Yawn. We have yet another example of the perpetual conveyor belt of studies seeking, and failing to find, any evidence of health benefits from so-called dietary/nutritional supplements. In the current JAMA, a piece under the rubric clinical evidence synopsis entitled Antioxidant Supplements to Prevent Mortality (we ll get to that title later), experts from the Cochrane Collaboration Group in Copenhagen, Denmark reviewed 78 studies all clinical trials whose goal was to assess antioxidant supplements for prevention of all-cause mortality. (As an aside, we all know, do we not, that mortality cannot in fact be prevented, only delayed; the goal of public health should be to prevent premature mortality).
The group reviewed studies that included almost 300,000 subjects, data from whom were accumulated over the years 1977-2012. The subjects were assessed in primary or secondary prevention trials consisting of healthy participants or those with stable, chronic diseases. The group studied had about the same number of men and women, with a wide age-range. The antioxidant supplements studied were some of the usual suspects: beta carotene, vitamin A, vitamin C, vitamin E, and selenium. The study was designed to measure the change in all-cause death rate (mortality).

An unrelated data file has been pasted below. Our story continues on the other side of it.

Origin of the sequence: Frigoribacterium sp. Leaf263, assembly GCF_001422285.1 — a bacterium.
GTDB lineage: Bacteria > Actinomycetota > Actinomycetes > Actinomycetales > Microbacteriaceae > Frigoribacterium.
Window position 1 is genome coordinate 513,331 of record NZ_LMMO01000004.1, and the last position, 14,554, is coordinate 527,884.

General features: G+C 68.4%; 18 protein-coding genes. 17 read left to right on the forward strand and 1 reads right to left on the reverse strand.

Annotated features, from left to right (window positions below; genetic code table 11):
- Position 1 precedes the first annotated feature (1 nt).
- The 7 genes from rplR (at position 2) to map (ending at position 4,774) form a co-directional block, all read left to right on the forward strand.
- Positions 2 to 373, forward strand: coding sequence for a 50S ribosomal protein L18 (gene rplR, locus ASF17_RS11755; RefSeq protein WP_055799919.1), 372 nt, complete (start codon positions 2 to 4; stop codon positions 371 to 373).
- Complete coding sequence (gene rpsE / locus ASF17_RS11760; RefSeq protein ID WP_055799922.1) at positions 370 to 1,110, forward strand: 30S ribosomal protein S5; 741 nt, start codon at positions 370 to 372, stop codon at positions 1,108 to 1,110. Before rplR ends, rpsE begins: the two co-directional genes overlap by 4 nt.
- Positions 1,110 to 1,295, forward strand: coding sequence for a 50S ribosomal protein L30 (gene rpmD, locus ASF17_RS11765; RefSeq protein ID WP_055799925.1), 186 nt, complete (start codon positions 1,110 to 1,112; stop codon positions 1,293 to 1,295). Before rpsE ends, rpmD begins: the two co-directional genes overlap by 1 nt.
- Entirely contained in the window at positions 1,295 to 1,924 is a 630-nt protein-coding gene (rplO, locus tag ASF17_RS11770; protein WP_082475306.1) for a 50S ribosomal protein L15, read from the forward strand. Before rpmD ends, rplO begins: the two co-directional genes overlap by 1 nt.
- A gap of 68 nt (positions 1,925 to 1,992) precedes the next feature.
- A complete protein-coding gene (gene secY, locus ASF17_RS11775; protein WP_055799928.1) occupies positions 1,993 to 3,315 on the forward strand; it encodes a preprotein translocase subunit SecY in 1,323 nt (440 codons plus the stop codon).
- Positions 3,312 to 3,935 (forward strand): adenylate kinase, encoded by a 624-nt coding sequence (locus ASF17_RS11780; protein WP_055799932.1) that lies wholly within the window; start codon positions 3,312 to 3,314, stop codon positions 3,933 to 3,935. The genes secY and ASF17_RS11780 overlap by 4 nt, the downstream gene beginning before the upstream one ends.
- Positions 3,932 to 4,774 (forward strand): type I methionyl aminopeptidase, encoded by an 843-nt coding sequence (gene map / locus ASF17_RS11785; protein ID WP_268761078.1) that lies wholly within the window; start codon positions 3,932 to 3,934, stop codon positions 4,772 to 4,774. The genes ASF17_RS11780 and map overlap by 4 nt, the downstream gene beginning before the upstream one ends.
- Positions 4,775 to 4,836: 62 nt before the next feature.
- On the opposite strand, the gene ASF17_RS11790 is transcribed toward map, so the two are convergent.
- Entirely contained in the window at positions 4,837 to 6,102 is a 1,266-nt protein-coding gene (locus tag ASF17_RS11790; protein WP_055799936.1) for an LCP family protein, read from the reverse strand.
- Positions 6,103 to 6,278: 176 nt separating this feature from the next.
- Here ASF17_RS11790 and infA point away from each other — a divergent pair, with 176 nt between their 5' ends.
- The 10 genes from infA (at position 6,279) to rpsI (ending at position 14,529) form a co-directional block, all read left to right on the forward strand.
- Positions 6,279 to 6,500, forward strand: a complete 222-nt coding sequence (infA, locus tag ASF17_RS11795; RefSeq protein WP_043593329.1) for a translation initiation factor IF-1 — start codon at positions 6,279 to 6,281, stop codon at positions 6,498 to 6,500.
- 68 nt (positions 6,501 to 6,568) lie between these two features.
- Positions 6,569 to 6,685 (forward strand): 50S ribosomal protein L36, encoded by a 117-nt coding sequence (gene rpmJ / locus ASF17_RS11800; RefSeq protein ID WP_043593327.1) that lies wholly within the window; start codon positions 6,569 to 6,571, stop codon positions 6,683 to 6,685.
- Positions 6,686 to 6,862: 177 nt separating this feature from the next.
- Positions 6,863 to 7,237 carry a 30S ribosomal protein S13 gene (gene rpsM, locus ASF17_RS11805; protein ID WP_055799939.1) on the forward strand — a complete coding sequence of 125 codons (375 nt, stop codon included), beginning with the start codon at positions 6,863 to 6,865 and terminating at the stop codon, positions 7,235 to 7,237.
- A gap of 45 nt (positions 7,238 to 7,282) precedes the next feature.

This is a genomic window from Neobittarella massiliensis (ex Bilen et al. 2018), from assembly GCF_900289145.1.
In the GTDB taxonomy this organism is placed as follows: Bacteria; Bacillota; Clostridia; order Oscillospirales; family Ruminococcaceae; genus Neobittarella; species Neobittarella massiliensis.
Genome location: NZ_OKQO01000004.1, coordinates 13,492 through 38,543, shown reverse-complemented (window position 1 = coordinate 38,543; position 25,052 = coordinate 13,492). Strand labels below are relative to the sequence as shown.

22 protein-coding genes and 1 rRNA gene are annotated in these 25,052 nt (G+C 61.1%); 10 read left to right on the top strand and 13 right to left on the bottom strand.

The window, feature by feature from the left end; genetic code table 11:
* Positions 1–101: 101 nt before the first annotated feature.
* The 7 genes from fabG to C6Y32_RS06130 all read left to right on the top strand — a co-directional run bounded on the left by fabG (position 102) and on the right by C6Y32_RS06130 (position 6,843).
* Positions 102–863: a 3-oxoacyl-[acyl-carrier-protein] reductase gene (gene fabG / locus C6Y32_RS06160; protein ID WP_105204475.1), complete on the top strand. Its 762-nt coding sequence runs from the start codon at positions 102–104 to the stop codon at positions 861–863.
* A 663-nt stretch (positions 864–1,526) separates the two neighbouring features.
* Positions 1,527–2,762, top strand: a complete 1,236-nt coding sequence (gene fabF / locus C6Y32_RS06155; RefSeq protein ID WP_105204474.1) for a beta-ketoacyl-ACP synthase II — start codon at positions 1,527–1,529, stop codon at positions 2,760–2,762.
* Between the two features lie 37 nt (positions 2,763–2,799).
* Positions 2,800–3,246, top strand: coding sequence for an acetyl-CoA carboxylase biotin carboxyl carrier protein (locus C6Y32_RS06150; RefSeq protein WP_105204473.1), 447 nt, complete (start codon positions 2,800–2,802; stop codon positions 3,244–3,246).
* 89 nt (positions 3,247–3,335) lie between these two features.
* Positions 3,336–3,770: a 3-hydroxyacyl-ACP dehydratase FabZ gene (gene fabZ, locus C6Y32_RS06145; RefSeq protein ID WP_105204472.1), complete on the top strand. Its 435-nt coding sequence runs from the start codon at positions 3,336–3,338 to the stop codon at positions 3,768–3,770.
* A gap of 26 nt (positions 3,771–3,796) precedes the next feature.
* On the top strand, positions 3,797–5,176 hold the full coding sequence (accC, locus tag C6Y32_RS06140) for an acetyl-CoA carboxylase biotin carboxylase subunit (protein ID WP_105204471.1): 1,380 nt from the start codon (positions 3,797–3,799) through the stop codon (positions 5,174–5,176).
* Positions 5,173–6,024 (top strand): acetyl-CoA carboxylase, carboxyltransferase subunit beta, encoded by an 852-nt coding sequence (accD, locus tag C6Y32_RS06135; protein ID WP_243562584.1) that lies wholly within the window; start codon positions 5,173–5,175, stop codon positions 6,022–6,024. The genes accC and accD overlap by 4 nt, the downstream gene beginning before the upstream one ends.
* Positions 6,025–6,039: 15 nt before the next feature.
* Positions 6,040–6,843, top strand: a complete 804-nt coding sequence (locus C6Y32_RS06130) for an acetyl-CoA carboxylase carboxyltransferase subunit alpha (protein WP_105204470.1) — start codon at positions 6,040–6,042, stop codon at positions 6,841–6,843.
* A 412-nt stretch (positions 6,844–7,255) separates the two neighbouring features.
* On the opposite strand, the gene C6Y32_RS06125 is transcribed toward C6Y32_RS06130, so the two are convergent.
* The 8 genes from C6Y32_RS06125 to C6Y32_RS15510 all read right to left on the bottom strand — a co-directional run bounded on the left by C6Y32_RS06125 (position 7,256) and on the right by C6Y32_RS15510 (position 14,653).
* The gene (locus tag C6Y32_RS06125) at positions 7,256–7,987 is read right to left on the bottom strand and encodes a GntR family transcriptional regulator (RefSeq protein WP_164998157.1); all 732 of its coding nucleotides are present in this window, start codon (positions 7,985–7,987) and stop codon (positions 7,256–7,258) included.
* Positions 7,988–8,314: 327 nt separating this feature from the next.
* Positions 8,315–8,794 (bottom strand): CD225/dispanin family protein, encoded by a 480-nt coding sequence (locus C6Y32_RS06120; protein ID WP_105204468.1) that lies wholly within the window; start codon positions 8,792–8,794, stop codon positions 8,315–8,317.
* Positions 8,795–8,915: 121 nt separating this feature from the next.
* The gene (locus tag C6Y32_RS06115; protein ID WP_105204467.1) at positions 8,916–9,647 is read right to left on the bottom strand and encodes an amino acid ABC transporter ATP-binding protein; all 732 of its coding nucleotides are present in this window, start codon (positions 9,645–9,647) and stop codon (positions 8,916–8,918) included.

The results will disappoint (but should not surprise) those seeking the Fountain of Youth in a pill or elixir. Overall, the antioxidant supplements were associated with neither higher nor lower mortality; in fact, under a specific type of controlled calculation, there was a slight but statistically significant higher mortality, of about 3 percent.
ACSH s Dr. Gilbert Ross said, We await some study by someone, somewhere in some universe, showing the health benefit of any so-called supplement , other than those for clear-cut nutritional deficiency diseases and for pregnant women (e.g. folate to prevent birth defects). But don t hold your breath. The NIH division of Complementary and Alternative Medicine has wasted many millions in this same fruitless endeavor. As I ve said many times, there is no such thing as alternative medicine : it s either medicine, evidence-based or it s faith or magic or snake-oil, period.